All the major software companies see piracy as a massive problem. Unlike the music and movie industries, however, they tend to focus their legal action more on the business side than on individual consumers.
Over the past two decades the Business Software Alliance (BSA) has represented major software companies, including Adobe, Apple, Microsoft, Oracle and Symantec, in their fight against under-licensed businesses.
This has resulted in raids on various companies, whose computers are often confiscated on the spot if the business owner fails to pay his or her dues. Some have described these practices as mafia-like, but the BSA believes they’re needed to stamp out piracy.
Recently, the BSA has upped the ante as they are now soliciting tips from the public about potentially infringing companies. While input from the public was always welcome, it’s the supporting PR-campaign that raises eyebrows.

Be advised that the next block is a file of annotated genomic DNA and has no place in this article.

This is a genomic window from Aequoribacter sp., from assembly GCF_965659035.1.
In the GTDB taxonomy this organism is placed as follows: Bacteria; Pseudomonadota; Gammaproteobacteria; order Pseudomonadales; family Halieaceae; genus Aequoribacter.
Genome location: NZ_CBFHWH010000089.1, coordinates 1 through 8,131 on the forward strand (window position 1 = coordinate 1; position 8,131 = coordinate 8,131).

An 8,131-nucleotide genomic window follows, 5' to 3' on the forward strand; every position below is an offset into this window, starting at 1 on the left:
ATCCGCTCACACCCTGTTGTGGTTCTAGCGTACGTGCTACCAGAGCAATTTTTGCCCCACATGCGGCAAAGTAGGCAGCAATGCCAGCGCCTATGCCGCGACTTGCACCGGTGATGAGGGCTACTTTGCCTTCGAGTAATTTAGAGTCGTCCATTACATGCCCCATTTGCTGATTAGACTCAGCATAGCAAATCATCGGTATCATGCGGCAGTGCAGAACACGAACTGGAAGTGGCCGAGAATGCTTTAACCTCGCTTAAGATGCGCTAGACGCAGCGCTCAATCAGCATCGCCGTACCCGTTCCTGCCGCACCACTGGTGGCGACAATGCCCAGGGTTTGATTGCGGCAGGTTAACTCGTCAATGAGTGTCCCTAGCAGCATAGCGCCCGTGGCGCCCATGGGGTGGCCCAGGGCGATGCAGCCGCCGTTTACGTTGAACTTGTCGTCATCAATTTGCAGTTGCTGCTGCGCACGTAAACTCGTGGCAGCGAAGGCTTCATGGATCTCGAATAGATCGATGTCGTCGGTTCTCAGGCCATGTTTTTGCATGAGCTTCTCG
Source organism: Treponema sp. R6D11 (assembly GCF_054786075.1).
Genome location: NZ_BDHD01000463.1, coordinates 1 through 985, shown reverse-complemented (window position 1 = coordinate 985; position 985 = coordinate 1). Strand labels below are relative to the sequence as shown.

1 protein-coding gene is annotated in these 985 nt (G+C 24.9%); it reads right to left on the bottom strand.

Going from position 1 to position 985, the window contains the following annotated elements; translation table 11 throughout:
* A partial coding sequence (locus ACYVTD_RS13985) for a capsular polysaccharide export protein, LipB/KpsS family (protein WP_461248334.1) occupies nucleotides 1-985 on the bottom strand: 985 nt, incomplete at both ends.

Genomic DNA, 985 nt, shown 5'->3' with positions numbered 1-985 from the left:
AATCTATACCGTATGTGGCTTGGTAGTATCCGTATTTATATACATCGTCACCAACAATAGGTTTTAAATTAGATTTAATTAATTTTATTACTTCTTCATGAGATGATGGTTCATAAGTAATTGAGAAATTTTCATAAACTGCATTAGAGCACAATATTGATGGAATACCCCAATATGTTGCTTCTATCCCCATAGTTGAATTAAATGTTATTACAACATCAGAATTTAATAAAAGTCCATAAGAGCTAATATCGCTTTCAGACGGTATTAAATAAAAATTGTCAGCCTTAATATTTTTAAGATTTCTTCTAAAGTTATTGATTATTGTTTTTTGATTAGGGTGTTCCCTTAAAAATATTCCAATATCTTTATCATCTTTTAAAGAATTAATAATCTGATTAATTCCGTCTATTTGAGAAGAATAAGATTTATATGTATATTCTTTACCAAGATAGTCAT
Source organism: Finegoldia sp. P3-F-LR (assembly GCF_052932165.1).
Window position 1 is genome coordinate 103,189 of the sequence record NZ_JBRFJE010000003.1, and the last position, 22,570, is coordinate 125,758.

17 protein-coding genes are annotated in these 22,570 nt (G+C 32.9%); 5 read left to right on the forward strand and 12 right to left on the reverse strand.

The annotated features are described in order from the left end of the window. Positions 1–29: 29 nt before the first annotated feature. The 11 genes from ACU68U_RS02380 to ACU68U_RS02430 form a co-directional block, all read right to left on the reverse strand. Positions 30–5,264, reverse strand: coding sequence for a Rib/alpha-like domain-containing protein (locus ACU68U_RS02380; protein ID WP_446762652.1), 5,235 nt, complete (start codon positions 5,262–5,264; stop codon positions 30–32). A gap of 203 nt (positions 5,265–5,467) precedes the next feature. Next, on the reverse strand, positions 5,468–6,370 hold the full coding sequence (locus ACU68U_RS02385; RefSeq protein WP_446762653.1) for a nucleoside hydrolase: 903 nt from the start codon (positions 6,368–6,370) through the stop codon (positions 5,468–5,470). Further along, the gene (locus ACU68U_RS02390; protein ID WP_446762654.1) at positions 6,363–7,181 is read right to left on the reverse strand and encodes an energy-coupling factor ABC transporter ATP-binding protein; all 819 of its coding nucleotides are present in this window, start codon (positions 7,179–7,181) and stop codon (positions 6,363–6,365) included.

The BSA is currently running an ad campaign on Facebook encouraging people to report piracy in return for a healthy reward. The example below shows how the group is trying to lure snitches with a ski-vacation.
Those who click through to the campaign website and read the fine print will find out that BSA is not really offering a vacation. They do however, promise to send tipsters a cut of an eventual settlement they receive when they choose to pursue a lead in court.
This reward could reach $5000 for a settlement of $15,000 or a massive $200,000 for a single tip if BSA gets a settlement of over $3 million. The rewards in question are targeted at users from various countries, including the US, Australia, Canada and China.
To show people how easy it is to become an anti-piracy reporter the BSA also lists an audio interview with an informant on their site.
“I feel great [about reporting piracy] because it’s wrong for businesses to do stuff like that. I would do it again no matter what. It was very easy to report, you have nothing to worry about,” the informant says.
Sounds great doesn’t it?
Here at TorrentFreak we appreciate a nice vacation as well, so hereby we rat out the U.S. military for running unlicensed copies of Windows 7. We’re looking forward to our reward…